Adherence reported by pill count was similar with median 16 pills/month in each group (IQR: 12-24 in active and 10-23 in placebo), p=0.84. PEP was used by 48 participants (12%) and was similarly balance (13% vs 11%), p=0.73.
Adherence patterns by month looked heterogeneous for individuals in both arms – with some months reporting low use and some months almost daily use, reflecting the potential for real life on demand use. When participant recall was reported, PrEP was used correctly for 43% (range 35-51) of times of last sexual experience (1212 times assessed in 319 participants). Suboptimal PrEP was reported 25% of the time and no PrEP was reported 25% of the time.
Tolerability was good with similar reports in active and placebo groups. For example, any side effect was reported by 92% vs 89%, with serious side effects in 9% vs 8%.
Side effects that were drug related were mainly nausea/vomiting or abdominal pain (13% vs 6%, p=0.013) but were generally mild. There was one safety report of deep vein thrombosis from a drug-drug interaction between tenofovir/FTC and dabigatran that resolved on discontinuation.
The only significant differences in laboratory abnormalities was Grade 1 creatinine increases in 14% vs 7% of active vs placebo group, p=0.042.
i-Base has also produced a nontechnical Q&A resource on the PrEP results from CROI. 
Both IPERGAY and PROUD were notable not just for reporting very similar efficacy results – 86% reductions in HIV transmission in arms receiving active PrEP compared to control groups (with slightly different estimated confidence intervals) – but for reporting a high probability that none of the few infections in people randomised to the active PrEP arms were likely to be on PrEP at the time of their infections.
Both studies provided convincing results that dampened concerns about risk compensation (the idea the perceived protection from PrEP would lead people to change their level of behaviour risk).
As with other PrEP studies, it appears likely that the increased focus on HIV and sexual heath that comes from engaging with a PrEP programme may in fact reduce their overall risk behaviour, and that this connection might have an additional prevention role in itself.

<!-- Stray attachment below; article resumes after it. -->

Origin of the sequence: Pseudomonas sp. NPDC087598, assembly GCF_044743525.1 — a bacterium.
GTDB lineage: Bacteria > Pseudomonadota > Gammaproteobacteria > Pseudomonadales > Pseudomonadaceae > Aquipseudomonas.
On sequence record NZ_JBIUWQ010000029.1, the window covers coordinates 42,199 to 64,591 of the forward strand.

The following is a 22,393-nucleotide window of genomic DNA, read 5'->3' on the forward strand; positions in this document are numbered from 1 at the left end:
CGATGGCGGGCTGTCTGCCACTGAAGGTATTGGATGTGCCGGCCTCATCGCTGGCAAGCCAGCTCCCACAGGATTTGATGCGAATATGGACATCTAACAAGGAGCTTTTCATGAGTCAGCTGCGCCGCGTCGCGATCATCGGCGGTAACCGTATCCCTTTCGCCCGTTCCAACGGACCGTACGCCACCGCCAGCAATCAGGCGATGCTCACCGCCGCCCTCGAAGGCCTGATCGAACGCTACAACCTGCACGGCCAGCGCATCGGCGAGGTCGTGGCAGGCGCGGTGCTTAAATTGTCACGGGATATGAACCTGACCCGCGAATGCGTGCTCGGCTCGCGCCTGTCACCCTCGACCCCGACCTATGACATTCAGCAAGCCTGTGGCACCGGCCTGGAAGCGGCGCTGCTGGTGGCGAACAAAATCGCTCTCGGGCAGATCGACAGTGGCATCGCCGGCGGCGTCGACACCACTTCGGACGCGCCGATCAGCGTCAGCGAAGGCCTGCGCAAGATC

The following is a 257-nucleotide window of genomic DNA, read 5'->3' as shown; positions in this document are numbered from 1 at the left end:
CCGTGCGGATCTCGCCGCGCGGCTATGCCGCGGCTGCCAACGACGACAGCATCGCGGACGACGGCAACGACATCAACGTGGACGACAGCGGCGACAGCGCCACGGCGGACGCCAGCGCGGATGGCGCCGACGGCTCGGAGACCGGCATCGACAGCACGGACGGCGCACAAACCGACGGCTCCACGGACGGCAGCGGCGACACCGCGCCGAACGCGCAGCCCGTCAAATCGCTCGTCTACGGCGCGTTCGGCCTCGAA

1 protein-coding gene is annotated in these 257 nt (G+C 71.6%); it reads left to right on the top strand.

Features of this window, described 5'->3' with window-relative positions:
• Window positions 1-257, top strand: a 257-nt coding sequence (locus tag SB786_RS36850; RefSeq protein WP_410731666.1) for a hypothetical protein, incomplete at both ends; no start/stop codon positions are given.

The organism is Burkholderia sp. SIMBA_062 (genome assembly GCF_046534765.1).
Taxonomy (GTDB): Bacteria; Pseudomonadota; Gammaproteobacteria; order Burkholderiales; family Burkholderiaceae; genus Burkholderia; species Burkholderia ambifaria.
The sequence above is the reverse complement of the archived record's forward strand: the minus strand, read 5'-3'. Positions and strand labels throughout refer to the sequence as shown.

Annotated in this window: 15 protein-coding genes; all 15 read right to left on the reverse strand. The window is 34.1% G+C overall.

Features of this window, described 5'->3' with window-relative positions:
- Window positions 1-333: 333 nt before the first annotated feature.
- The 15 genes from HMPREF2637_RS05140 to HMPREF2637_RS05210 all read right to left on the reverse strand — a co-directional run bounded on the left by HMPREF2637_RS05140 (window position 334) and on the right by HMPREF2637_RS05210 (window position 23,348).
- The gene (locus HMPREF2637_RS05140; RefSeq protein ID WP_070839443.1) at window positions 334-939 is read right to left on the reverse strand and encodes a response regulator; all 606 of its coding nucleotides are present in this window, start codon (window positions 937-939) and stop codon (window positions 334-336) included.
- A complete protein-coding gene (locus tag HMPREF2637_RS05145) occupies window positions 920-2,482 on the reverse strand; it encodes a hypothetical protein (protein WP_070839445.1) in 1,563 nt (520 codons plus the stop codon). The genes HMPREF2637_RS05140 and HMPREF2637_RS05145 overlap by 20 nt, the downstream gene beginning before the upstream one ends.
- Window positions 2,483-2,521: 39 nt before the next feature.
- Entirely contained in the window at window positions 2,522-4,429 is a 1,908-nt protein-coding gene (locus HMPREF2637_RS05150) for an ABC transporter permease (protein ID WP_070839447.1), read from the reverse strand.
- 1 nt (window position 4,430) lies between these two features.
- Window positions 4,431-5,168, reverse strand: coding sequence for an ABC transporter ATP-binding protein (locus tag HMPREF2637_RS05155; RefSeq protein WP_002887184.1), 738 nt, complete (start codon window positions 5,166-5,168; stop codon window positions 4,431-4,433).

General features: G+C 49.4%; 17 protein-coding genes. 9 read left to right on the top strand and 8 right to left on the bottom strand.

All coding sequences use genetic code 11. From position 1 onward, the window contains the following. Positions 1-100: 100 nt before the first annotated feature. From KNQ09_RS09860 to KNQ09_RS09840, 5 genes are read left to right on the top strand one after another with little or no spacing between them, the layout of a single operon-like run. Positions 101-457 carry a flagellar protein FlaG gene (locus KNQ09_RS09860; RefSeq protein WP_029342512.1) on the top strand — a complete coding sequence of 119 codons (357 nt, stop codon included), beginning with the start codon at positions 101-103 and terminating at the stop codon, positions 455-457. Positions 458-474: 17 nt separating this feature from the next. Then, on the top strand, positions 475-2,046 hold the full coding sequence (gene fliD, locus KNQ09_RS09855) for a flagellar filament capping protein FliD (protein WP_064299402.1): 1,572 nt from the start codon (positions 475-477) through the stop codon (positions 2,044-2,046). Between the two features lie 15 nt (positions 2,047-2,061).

Both studies resulted in the lowest NNT of any PrEP studies so far: 13 in PROUD and 18 in IPERGAY.
Although efficacy was similar in both studies, most participants in IPERGAY were routinely using four or more doses a week. This correlates to the modelling data from iPrEX that suggests that four doses a week provided >96% protection for men.
Additional follow-up is needed to comment on whether the double-dose is sufficient when used much less frequently.
Additional follow up is also needed for the safety concern from routinely using a double-dose over a longer time in people who are using this strategy on a weekly basis.
- Molina JM et al. On demand PrEP with oral TDF-FTC in MSM: results of the ANRS Ipergay trial. CROI 2015. 2015 Conference on Retroviruses and Opportunistic Infections (CROI 2015), 23-26 February 2015, Seattle, Washington, USA. Oral late breaker abstract 23LB.
- Garcia-Lerma et al. Intermittent prophylaxis with oral Truvada protects macaques from rectal SHIV infection. Science Trans Med, 2010, Jan 13;2(14):14ra4. doi: 10.1126/scitranslmed.3000391.
- Collins S. IPERGAY PrEP study shows early efficacy in protecting gay men from HIV: all participants to switch to active drug. (29 October 2014).
- ANRS press release. A significant breakthrough in the fight against HIV/AIDS: A drug taken at the time of sexual intercourse effectively reduces the risk of infection. (29 October 2014).
- HIV i-Base. Q&A on results from the PROUD study (February 2015).